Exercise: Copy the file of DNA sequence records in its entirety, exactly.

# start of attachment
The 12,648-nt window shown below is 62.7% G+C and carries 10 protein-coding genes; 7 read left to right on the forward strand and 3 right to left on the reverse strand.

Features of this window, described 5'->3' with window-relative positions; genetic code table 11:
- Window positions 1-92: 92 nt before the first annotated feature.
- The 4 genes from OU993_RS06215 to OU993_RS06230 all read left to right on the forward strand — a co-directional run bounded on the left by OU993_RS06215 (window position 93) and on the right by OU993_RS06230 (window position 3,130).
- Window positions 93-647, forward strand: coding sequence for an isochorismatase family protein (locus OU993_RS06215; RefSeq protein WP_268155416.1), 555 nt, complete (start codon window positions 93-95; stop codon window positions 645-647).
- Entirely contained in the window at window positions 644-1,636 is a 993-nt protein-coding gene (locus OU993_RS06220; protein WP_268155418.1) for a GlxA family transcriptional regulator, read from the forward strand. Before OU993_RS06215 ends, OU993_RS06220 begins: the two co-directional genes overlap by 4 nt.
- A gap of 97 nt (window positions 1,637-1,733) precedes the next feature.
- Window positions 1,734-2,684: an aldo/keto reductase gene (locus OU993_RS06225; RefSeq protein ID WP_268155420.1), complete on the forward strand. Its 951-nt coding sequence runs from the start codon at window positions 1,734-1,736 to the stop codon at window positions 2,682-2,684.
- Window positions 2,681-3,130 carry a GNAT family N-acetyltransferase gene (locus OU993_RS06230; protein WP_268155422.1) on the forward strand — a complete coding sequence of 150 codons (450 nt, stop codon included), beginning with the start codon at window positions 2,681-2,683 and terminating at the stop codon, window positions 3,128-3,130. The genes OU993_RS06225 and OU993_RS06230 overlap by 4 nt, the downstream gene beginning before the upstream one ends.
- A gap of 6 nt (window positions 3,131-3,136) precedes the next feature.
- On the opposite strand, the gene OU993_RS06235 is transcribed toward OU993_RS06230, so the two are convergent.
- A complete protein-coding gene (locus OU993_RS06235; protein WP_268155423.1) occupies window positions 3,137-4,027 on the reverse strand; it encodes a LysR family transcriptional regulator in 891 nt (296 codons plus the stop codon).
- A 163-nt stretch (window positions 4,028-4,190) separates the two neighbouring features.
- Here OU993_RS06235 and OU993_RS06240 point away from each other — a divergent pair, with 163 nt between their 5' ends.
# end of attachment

The 12,648-nt window shown below is 62.7% G+C and carries 10 protein-coding genes; 7 read left to right on the forward strand and 3 right to left on the reverse strand.

Features of this window, described 5'->3' with window-relative positions; genetic code table 11:
- Window positions 1-92: 92 nt before the first annotated feature.
- The 4 genes from OU993_RS06215 to OU993_RS06230 all read left to right on the forward strand — a co-directional run bounded on the left by OU993_RS06215 (window position 93) and on the right by OU993_RS06230 (window position 3,130).
- Window positions 93-647, forward strand: coding sequence for an isochorismatase family protein (locus OU993_RS06215; RefSeq protein WP_268155416.1), 555 nt, complete (start codon window positions 93-95; stop codon window positions 645-647).
- Entirely contained in the window at window positions 644-1,636 is a 993-nt protein-coding gene (locus OU993_RS06220; protein WP_268155418.1) for a GlxA family transcriptional regulator, read from the forward strand. Before OU993_RS06215 ends, OU993_RS06220 begins: the two co-directional genes overlap by 4 nt.
- A gap of 97 nt (window positions 1,637-1,733) precedes the next feature.
- Window positions 1,734-2,684: an aldo/keto reductase gene (locus OU993_RS06225; RefSeq protein ID WP_268155420.1), complete on the forward strand. Its 951-nt coding sequence runs from the start codon at window positions 1,734-1,736 to the stop codon at window positions 2,682-2,684.
- Window positions 2,681-3,130 carry a GNAT family N-acetyltransferase gene (locus OU993_RS06230; protein WP_268155422.1) on the forward strand — a complete coding sequence of 150 codons (450 nt, stop codon included), beginning with the start codon at window positions 2,681-2,683 and terminating at the stop codon, window positions 3,128-3,130. The genes OU993_RS06225 and OU993_RS06230 overlap by 4 nt, the downstream gene beginning before the upstream one ends.
- A gap of 6 nt (window positions 3,131-3,136) precedes the next feature.
- On the opposite strand, the gene OU993_RS06235 is transcribed toward OU993_RS06230, so the two are convergent.
- A complete protein-coding gene (locus OU993_RS06235; protein WP_268155423.1) occupies window positions 3,137-4,027 on the reverse strand; it encodes a LysR family transcriptional regulator in 891 nt (296 codons plus the stop codon).
- A 163-nt stretch (window positions 4,028-4,190) separates the two neighbouring features.
- Here OU993_RS06235 and OU993_RS06240 point away from each other — a divergent pair, with 163 nt between their 5' ends.